New Balance enlisted top ultra runners Kyle Skaggs and Anton Krupicka for assistance in designing the MT100, a trail-running race shoe new this month. As such, the company touts the shoe as “designed for the most dedicated ultra-trail runners.”
After three weeks of testing this lithe shoe, I have discovered that despite my calendar of more than a dozen trail races a year, I may not fit in that “most dedicated” class.
In my test runs so far, the MT100s have had hits and misses. Dubbed as “an extremely lightweight racing comp,” the shoes are indeed “extremely” light. They weigh a scant seven ounces per foot in a men’s size nine — almost half as heavy as shoes other companies might market as light.
The women’s version, the WT100 model, weigh six ounces per shoe (in a size seven).
But the minimal build comes with minimal support. The uppers are made of mesh and foam. There is almost no midsole. Your feet are separated from the ground by a low-profile treaded sole and a thin forefoot plate.
The MT100s have a fast, bare-bones design that keeps you on your midfoot and forefoot for maximum speed. Elite runners might crank a long run off in a shoe like the MT100. Some could run an ultra.
Average trail runners should consider a 10K in them, but nothing more.
As the company cites, the MT100s are a running flat made for racing, not training. I would add that most serious, competitive runners will find this shoe too minimal even in a race. Your calves — maybe your knees, ankles, and back, too — will be sore after a hard run in these speedsters.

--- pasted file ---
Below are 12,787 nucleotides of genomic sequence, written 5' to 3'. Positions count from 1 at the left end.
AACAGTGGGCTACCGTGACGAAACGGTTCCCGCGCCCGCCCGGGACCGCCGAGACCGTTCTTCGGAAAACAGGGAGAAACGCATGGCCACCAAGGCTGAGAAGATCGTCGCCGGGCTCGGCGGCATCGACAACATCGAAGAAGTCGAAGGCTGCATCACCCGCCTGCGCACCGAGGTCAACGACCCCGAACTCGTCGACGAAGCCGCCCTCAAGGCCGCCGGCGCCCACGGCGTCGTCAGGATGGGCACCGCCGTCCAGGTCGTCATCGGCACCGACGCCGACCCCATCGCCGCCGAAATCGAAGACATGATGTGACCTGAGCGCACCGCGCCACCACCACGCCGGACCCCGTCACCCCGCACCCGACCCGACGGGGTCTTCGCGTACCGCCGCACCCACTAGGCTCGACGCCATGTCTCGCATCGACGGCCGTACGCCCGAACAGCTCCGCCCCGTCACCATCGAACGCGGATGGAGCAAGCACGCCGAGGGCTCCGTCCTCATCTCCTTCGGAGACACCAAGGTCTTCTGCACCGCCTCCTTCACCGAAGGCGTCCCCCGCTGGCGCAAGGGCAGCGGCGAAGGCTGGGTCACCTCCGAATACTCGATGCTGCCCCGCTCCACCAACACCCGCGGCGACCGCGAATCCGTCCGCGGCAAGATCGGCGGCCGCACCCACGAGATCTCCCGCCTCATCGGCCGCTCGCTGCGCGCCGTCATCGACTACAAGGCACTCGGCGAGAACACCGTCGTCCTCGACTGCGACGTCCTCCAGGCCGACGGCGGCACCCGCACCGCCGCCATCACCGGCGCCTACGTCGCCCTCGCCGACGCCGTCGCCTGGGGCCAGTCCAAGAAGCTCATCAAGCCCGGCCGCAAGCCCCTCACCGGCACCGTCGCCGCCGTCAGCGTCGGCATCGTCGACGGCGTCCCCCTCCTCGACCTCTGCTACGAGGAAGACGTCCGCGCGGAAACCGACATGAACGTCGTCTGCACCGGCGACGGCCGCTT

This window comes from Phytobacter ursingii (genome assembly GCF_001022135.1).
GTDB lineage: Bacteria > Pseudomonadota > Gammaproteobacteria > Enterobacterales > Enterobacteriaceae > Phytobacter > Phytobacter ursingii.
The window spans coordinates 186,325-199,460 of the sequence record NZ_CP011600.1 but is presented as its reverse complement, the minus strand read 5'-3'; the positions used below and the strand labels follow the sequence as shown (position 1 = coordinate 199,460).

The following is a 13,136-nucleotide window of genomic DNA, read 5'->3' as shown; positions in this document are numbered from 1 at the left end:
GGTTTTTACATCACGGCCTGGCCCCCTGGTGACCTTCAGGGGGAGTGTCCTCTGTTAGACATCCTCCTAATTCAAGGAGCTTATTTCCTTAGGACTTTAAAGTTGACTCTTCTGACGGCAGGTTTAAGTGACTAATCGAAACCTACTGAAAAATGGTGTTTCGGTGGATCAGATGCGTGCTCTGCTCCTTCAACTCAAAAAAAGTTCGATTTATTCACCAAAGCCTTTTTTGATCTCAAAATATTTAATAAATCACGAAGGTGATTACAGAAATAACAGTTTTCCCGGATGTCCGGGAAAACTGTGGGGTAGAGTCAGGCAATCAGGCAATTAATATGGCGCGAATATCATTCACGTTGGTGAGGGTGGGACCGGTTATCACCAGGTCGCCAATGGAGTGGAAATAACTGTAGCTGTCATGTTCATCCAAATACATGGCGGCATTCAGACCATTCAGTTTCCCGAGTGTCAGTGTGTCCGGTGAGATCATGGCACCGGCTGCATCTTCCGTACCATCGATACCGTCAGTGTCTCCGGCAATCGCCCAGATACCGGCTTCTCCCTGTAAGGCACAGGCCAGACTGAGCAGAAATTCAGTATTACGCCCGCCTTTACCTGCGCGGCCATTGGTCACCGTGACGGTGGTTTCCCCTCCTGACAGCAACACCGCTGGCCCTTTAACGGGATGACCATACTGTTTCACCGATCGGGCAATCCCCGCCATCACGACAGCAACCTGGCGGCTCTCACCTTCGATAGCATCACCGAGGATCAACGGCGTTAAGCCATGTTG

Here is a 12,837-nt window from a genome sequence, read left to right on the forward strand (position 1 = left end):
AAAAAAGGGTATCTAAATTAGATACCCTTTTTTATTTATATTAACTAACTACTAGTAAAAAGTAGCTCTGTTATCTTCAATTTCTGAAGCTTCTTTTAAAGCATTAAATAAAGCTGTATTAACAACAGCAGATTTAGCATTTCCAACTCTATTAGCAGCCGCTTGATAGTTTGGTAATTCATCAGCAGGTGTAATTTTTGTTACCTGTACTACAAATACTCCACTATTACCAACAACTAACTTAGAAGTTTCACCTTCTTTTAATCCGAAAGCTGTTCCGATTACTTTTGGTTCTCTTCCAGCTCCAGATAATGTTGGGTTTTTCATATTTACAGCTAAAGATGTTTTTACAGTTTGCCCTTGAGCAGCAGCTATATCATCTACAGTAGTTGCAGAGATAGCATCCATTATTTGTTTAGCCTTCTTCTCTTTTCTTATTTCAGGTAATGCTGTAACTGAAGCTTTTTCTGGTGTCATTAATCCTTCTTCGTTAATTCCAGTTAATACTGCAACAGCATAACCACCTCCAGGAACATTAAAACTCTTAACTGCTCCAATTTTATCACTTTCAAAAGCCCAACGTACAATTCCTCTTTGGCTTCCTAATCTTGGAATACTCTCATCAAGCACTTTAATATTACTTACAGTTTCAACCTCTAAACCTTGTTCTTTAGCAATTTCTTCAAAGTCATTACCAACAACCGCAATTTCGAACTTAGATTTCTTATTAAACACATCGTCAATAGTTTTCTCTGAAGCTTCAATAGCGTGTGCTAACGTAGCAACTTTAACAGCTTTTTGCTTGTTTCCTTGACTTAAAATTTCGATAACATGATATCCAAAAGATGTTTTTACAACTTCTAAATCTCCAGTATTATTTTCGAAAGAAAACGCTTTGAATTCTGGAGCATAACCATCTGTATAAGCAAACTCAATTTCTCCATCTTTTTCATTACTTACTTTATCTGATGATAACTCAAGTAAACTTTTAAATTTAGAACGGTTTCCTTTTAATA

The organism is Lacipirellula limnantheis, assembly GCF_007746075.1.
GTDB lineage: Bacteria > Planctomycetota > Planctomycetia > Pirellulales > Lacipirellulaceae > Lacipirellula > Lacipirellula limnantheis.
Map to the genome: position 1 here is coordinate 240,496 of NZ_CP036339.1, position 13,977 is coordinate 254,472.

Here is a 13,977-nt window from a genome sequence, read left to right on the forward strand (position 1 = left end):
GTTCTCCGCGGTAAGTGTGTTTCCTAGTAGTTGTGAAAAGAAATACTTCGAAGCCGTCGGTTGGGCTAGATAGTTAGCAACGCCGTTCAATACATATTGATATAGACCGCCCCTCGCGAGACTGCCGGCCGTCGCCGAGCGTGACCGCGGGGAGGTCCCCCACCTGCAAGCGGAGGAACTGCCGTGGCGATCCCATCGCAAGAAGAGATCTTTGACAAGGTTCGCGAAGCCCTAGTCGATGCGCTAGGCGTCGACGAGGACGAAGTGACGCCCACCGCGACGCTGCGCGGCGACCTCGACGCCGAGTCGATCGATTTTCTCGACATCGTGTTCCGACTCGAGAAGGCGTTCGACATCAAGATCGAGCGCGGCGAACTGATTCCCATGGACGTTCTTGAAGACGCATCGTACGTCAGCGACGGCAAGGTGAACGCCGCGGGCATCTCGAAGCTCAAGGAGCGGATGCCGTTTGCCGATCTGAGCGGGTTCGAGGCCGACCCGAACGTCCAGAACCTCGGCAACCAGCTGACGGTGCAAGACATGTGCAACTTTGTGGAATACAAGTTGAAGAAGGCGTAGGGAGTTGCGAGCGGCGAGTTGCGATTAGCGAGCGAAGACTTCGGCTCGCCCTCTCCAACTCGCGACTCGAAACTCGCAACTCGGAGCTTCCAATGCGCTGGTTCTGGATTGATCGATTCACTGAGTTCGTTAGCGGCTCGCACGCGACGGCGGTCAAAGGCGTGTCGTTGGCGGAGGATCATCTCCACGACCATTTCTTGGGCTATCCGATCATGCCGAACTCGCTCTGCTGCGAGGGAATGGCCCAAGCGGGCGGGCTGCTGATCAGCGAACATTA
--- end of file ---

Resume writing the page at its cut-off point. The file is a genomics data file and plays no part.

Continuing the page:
On the trail, the MT100s do feel fast. Each foot fall is light. But to me the “barefoot” feeling is compromised by the MT100s’ stiff sole. Compared to a lightweight Inov-8 shoe — a brand I often run in — the New Balance WT100s were unforgiving and plank-like.
Hold a MT100 in your hand and try and torque its sole. It takes considerable pressure to flex the forefoot. Plus, there is almost zero lateral flex.
On soft terrain, including grass and dirt trails, New Balance’s unforgiving outsole bites in for grip and serves as a fine platform for sprinting. It is a flat-footed feel — just like any other racing-flat shoe — that promotes a fast, staccato stride.
On hard-pack trails and pavement, I found the MT100s to be painful. There is no support. Further, the stiff sole hinders natural foot-flex biomechanics, creating a sharp foot-fall with almost no anatomical absorption.
At $75, the New Balance MT100s are a specialized shoe you might consider keeping in your quiver for the right venue. I will use them on sprints where speed trumps comfort and support. Ultra-race stallions the likes of Skaggs and Krupicka might lace them up for long runs. For the rest of us, the airy and starved shoe will prove too pared-back in all but our “most dedicated” of moments.
—Stephen Regenold writes about outdoors gear at www.gearjunkie.com.